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The BCL11 gene family: involvement of BCL11A in lymphoid malignancies

Ed Satterwhite, Takashi Sonoki, Tony G. Willis, Lana Harder, Rachael Nowak, Emma L. Arriola, Hui Liu, Helen P. Price, Stefan Gesk, Doris Steinemann, Brigitte Schlegelberger, David G. Oscier, Reiner Siebert, Philip W. Tucker and Martin J. S. Dyer

Abstract

Many malignancies of mature B cells are characterized by chromosomal translocations involving the immunoglobulin heavy chain(IGH) locus on chromosome 14q32.3 and result in deregulated expression of the translocated oncogene. t(2;14)(p13;q32.3) is a rare event in B-cell malignancies. In contrast, gains and amplifications of the same region of chromosome 2p13 have been reported in 20% of extranodal B-cell non-Hodgkin lymphomas (B-NHL), in follicular and mediastinal B-NHL, and in Hodgkin disease (HD). It has been suggested that REL, an NF-κB gene family member, mapping within the amplified region, is the pathologic target. However, by molecular cloning of t(2;14)(p13;q32.3) from 3 cases of aggressive B-cell chronic lymphocytic leukemia (CLL)/immunocytoma, this study has shown clustered breakpoints on chromosome 2p13 immediately upstream of a CpG island located about 300 kb telomeric of REL. This CpG island was associated with a Krüppel zinc finger gene (BCL11A), which is normally expressed at high levels only in fetal brain and in germinal center B-cells. There were 3 major RNA isoforms ofBCL11A, differing in the number of carboxy-terminal zinc fingers. All 3 RNA isoforms were deregulated as a consequence of t(2;14)(p13;q32.3). BCL11A was highly conserved, being 95% identical to mouse, chicken, and Xenopus homologues.BCL11A was also highly homologous to another gene(BCL11B) on chromosome 14q32.1. BCL11Acoamplified with REL in B-NHL cases and HD lymphoma cell lines with gains and amplifications of 2p13, suggesting thatBCL11A may be involved in lymphoid malignancies through either chromosomal translocation or amplification.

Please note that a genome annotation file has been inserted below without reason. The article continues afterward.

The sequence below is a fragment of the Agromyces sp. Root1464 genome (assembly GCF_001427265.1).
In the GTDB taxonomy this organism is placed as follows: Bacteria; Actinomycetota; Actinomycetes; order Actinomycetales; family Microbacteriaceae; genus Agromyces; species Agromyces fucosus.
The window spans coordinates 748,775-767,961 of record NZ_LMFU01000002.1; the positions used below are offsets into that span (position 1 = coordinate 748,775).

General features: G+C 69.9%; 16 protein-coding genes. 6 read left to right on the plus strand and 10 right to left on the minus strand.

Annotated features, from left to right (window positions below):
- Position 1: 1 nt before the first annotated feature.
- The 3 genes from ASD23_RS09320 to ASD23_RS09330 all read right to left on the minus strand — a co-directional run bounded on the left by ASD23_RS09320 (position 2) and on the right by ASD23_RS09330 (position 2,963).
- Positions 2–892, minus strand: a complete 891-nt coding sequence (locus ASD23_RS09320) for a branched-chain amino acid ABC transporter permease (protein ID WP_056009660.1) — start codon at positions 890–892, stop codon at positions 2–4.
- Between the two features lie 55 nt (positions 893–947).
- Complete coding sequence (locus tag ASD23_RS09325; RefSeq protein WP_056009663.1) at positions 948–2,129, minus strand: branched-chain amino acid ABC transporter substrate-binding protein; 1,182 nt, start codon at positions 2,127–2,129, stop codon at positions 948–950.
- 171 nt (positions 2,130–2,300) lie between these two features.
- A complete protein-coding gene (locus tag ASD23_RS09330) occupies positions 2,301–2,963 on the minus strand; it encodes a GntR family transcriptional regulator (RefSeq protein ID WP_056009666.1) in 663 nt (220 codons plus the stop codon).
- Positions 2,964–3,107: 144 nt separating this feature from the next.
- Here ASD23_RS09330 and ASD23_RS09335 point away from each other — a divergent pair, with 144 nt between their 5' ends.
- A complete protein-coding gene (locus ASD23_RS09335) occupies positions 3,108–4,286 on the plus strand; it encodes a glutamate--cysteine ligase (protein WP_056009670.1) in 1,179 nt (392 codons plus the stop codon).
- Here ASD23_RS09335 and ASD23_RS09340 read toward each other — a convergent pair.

Introduction

Many subtypes of malignancy are associated with specific chromosomal translocations, which play a pivotal role in the pathogenesis of disease. In the leukemias and lymphomas of mature B-cells, these frequently involve the immunoglobulin (IG)loci and result in deregulated expression of the translocated oncogene, due, in part, to the presence of potent B cell–specific transcriptional enhancers within the IG loci.1All the common IG translocations have been cloned. Paradigms include the deregulation of cyclin D1 by t(11;14)(q13;q32.3), found in all cases of mantle cell lymphoma; BCL2 by t(14;18)(q32.3;q21.3), found in 80% of follicular lymphoma; andMYC by t(8;14)(q24.1;q32.3) and variant translocations in all cases of Burkitt lymphoma.1

On the basis of cytogenetics alone, several rare, but nonetheless recurrent IG translocations remain to be cloned, principally in aggressive large-cell B-NHL2; their molecular cloning continues to allow the isolation of novel dominant oncogenes and to define new pathogenic mechanisms.1 3-6 Chromosomal translocation t(2;14)(p13;q32.3) is one example and has been reported in a variety of B-cell malignancies ranging from B-cell precursor acute lymphoblastic leukemia to myeloma. This translocation is frequently the sole cytogenetic abnormality within the neoplastic clone (Watson et al,7 Geisler et al,8 Sonoki et al,9 and http://cgap.nci.nih.gov/Chromosomes/Mitelman). We report here the recurrent involvement and deregulated expression of a Krüppel zinc finger gene, BCL11A, in 4 cases of B-cell malignancy with t(2;14)(p13;q32.3).

Patients, materials, and methods

Patient material